After public hearings, DHEC sticks with its suggestion on food stamp restrictions

jholleman@thestate.comJune 17, 2013 

Nutritionist Laura Stepp explains how to eat healthy and stay on a budget. Is healthy food more expensive than junk food? That's one of the arguments against using food stamp restrictions to encourage healthier eating. People on food stamps already struggle to feed their families. Making them buy more expensive food would worsen the situation. Or would it?


After hearing all the pros and cons during several months of public input, the state health department has recommended that South Carolina apply for a waiver to ban the use of food stamps for sugary drinks, candy, cookies and cakes.

The SC Department of Health and Environmental Control stated its position in a letter sent Monday from director Catherine Templeton to Lillian Koller, director of the state Department of Social Services. Koller’s department administers the federal Supplemental Nutrition Assistance Program, also known as food stamps, and will determine the content of a waiver request.

Koller said the DHEC recommendation is one piece of input in the decision. Her agency also will consider other informed viewpoints and the mood for change at the U.S. Department of Agriculture, which controls the program.

“We’re looking at options and we’re preparing to make a request that will improve the health of South Carolinians,” Koller said. “But it’s premature to talk about what the options are.”

In recent years, the U.S. Department of Agriculture has received three food stamp waiver requests – from Minnesota, Mississippi and New York City. Minnesota asked for a full waiver on candy and soft drinks, and New York City sought a demonstration project banning soft drinks. The feds turned down their requests as too broad and unworkable. Mississippi withdrew its request before the feds could rule on it.

Several other states have discussed waivers, either through legislation or through requests from social service agencies. But none of those waiver ideas has advanced far enough for federal consideration.

Restrictions would have a major impact in South Carolina, where 878,000 residents receive $1.4 billion in food stamps. The state also has among the highest rates of diabetes, heart disease, stroke and obesity-related cancers.

With those statistics in mind, Koller, Templeton and Gov. Nikki Haley early this year said South Carolina will seek some form of waiver to restrict food stamp use for foods deemed harmful to health. DHEC held a series of public meetings on the topic and sought input via letters and email. Templeton weighed that public input in her letter.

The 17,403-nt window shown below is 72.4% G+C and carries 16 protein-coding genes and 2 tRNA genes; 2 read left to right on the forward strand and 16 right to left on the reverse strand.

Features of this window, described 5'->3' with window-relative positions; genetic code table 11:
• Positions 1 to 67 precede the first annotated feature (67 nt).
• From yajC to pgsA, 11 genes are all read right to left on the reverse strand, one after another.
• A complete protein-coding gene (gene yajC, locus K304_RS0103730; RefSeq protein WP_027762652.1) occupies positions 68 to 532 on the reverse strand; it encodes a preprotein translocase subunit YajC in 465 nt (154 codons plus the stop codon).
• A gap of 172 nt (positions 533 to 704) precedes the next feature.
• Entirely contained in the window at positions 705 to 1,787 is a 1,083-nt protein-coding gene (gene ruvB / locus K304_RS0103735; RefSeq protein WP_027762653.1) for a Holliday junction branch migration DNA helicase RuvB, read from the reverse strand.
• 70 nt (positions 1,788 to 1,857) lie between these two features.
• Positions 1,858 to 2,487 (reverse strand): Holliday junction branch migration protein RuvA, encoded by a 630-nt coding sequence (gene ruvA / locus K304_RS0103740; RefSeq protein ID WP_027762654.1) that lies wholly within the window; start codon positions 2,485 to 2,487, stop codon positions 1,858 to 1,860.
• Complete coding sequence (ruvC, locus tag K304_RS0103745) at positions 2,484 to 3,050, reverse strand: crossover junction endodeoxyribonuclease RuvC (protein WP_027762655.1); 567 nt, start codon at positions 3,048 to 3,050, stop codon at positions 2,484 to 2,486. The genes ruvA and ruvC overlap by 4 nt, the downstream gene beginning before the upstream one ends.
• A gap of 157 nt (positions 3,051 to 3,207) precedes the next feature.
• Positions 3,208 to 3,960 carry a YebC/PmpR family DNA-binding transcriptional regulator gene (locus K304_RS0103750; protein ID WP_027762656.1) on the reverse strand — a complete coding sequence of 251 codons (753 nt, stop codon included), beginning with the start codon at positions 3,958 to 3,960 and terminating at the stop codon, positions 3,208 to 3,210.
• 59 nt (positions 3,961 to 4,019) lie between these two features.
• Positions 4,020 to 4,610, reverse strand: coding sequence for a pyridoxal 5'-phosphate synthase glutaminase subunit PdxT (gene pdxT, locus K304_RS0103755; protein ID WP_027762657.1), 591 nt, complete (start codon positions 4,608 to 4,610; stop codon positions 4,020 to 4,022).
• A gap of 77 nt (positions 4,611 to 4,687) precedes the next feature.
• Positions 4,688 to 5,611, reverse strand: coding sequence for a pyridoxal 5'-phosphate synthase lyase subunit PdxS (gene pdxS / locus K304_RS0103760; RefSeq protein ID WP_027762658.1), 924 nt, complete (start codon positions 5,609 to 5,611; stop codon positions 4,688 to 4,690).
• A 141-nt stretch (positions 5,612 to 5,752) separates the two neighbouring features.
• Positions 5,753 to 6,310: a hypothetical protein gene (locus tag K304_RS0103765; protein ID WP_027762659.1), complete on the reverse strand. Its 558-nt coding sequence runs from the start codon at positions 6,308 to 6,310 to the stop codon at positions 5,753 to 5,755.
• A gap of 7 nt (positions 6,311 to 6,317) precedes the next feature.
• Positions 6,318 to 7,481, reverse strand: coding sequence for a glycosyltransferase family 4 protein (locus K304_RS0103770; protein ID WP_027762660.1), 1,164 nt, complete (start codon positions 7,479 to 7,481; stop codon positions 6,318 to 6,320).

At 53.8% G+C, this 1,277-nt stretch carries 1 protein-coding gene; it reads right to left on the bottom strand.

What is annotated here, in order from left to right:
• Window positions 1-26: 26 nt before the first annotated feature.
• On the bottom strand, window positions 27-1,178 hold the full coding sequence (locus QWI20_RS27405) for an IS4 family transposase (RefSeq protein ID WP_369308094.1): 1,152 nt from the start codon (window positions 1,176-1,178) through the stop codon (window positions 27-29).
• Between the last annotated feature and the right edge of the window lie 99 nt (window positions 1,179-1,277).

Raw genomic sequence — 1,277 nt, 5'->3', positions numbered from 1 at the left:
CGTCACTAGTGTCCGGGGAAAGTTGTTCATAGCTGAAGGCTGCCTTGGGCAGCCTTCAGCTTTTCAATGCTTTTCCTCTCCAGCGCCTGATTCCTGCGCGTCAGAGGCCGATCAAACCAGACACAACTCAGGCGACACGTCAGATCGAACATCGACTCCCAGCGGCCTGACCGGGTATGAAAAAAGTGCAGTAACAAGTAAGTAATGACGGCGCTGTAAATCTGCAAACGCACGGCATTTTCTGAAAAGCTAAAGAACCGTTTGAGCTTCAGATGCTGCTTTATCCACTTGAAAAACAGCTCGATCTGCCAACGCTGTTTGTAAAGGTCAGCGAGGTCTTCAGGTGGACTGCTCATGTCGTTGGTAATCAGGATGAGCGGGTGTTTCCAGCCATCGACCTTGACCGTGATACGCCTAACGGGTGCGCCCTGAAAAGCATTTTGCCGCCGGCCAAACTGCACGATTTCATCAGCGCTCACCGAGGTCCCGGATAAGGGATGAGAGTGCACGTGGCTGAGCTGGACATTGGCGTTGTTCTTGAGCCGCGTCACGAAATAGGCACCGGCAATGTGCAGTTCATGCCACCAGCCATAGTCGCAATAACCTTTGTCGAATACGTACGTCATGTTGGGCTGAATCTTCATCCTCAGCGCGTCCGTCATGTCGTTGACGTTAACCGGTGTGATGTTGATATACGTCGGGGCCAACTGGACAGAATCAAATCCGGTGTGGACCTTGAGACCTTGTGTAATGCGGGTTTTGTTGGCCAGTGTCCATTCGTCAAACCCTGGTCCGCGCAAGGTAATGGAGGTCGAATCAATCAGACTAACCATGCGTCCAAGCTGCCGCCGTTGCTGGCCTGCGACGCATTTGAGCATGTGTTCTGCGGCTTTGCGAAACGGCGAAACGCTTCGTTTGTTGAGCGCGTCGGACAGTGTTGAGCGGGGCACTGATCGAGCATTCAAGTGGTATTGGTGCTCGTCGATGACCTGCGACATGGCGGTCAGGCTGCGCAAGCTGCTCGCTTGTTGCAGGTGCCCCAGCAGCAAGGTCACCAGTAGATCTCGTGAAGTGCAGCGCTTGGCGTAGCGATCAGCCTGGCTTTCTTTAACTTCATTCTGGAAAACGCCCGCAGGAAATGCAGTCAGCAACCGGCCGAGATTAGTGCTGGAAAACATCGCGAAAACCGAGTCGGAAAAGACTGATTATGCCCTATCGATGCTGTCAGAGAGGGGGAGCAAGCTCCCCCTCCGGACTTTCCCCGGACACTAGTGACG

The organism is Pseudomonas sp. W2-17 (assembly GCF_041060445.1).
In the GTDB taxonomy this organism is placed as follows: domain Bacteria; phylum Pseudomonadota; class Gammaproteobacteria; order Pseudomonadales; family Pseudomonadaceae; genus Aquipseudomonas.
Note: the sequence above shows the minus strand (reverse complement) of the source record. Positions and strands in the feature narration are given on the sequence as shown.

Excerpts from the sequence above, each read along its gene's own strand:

“While challenges no doubt exist, what we have is the makings of a plan that gets the fundamentals right,” Templeton wrote. “Based on comments we received, the fundamentals of a workable waiver should focus the eligible food list on staples like meat, whole grains, fruits, vegetables, and dairy products. Accessory food items like sugar-added drinks, candy, cookies and cakes should be excluded.”

In an interview, Templeton acknowledged the basics of her waiver request are similar to what she suggested before the input process began.

“At the public meetings, 95 percent of the criticism had to do with poverty, not with SNAP, not with nutrition,” Templeton said.

The food stamp program was supposed to supplement food budgets, not pay for items such as toilet paper, as one speaker suggested at the Columbia public meeting, Templeton said.

Sue Berkowitz, director of the S.C. Appleseed Legal Justice Center, believes any waiver that restricts what can be purchased with food stamps will cause harm than good.

“One in 5 people in S.C. are going hungry,” Berkowitz said. “Instead of addressing this issue, the DHEC director focuses on restricting what people can purchase with SNAP rather than seeking a way to help increase the way SNAP beneficiaries could increase their purchase power of healthy food. That is a political solution, not one addressing healthy eating.”

Among the arguments against restrictions in what can be bought with food stamps are:

•  There are no clear standards for defining foods as healthy or not healthy.

•  Enacting food restrictions would make a huge program even more complex and costly.

•  Healthy foods cost more.

Templeton uses the federal government-approved Women, Infants and Children food program as the answer to the first two concerns. That program has strict standards met by only a small percentage of grocery products, but it works for recipients and participating stores.

Health officials also insist healthy foods don’t have to be more expensive, but it does require more time to prepare inexpensive, unprocessed foods.

Templeton’s waiver suggestion is more restrictive than either of the requests turned down in recent years by the USDA. But she said her own conversations with federal officials have convinced her the mood on food stamp waivers to improve health is changing.

“With Mrs. Obama’s push for healthy eating in schools, this may be a time to change (the attitude toward waivers),” Templeton said. “It will be very hypocritical of the Obama administration to not support a change.”

S.C. and federal officials already have begun communicating about a potential request from South Carolina. Koller said the key is reading the federal agency’s policy statements to see where the opening for a change might be.

One question is whether to seek a full waiver or a demonstration project. “Those are different animals,” Koller said. “Part of what we’re trying to figure out is which is best for us.”

The goal is to have a request ready to send to the feds by the end of the year, Koller said.

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